This year, for the first time, Biloxi, Mississippi, will officially celebrate Martin Luther King Jr. Day. For decades, the city has held concerts, parades, and parties for the civil rights leader; they’ve inscribed his name on streets and buildings, too. But for years, a little-known city ordinance deemed the third Monday in January not a holiday for King, but the vaguer “Great Americans Day”—a name that seems to scream the thing it doesn’t say.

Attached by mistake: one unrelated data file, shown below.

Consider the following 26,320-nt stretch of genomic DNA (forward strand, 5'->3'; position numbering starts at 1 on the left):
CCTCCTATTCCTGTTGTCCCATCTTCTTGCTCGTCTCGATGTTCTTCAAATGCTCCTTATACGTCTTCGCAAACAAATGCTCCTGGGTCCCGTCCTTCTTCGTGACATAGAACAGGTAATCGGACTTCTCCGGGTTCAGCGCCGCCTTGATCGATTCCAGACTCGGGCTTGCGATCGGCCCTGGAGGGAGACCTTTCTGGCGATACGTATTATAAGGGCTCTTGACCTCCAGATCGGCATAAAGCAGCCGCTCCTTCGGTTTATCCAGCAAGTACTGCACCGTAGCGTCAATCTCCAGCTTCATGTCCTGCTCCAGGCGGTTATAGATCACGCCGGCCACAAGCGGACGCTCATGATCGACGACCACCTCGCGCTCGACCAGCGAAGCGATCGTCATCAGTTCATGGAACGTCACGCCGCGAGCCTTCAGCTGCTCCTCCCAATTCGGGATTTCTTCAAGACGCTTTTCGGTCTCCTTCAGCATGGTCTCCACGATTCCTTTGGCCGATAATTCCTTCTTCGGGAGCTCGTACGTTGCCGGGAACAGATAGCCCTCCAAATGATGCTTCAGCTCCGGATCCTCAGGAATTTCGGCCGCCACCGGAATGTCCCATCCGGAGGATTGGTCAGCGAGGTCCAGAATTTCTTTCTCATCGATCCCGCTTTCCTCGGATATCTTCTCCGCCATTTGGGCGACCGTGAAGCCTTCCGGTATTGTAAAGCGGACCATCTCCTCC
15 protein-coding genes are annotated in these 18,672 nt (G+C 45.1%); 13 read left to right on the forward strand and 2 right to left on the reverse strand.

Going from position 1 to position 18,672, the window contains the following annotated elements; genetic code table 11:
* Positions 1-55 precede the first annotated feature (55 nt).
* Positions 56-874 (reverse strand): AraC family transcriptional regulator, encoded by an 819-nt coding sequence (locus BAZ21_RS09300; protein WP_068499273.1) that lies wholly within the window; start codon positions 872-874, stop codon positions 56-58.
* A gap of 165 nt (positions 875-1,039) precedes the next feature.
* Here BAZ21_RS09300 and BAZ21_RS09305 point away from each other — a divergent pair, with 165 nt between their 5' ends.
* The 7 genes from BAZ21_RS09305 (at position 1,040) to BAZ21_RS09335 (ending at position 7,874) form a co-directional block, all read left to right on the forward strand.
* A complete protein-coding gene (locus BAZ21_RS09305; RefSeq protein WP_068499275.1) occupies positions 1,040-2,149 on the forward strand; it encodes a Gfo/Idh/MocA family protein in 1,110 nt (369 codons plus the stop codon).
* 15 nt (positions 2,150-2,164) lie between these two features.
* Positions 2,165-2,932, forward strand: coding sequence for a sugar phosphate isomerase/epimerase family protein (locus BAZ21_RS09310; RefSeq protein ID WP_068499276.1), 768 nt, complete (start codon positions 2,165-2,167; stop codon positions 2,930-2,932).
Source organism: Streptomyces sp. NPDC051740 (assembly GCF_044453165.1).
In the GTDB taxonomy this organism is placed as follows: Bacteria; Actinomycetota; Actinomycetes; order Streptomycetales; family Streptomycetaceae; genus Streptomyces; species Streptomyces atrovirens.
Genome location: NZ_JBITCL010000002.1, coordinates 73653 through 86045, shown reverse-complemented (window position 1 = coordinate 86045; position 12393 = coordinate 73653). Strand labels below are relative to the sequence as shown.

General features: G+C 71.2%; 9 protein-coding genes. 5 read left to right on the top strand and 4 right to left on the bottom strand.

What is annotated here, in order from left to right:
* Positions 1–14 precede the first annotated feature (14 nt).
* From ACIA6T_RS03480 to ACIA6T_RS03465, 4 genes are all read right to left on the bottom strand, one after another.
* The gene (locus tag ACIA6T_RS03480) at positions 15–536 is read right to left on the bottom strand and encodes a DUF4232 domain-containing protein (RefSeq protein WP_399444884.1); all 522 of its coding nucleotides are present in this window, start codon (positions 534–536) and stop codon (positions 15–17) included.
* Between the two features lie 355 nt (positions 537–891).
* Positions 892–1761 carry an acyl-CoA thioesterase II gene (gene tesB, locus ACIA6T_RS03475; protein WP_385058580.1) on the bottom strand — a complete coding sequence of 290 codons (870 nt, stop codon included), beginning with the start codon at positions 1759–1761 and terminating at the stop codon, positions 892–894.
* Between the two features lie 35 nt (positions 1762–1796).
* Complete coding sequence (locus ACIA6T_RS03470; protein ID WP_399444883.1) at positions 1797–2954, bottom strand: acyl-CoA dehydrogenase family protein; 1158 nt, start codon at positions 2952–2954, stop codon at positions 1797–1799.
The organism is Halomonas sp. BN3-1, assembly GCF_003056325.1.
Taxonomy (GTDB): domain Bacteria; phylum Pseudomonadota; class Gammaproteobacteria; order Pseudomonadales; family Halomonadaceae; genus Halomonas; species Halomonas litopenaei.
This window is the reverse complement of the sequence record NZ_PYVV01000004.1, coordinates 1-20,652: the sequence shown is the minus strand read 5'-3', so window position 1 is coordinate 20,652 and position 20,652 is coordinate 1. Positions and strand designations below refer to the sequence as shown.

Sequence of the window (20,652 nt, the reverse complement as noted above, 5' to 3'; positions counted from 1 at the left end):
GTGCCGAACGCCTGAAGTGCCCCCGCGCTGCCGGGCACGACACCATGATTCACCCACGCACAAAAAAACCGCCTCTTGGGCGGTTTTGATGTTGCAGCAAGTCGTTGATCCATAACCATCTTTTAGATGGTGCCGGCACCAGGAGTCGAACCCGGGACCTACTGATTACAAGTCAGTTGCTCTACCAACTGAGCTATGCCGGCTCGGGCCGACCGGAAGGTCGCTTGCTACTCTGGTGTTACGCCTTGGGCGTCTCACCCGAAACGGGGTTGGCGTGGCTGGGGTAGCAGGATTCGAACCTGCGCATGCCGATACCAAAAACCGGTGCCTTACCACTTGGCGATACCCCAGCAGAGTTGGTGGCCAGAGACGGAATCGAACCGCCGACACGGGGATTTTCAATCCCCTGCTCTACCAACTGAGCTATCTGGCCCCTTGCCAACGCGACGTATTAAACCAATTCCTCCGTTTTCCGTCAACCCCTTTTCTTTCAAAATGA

Last year, the technicality came to light when a fastidious official posted a routine tweet about holiday hours: “Non-emergency municipal offices in Biloxi will be closed Monday for Great Americans Day.” It was a simple sentence, said Vincent Creel, the city’s public affairs manager, written using the language recorded in city literature. The unidentified official didn’t mean to offend, Creel said, and certainly did not expect national backlash. The tweet was promptly deleted.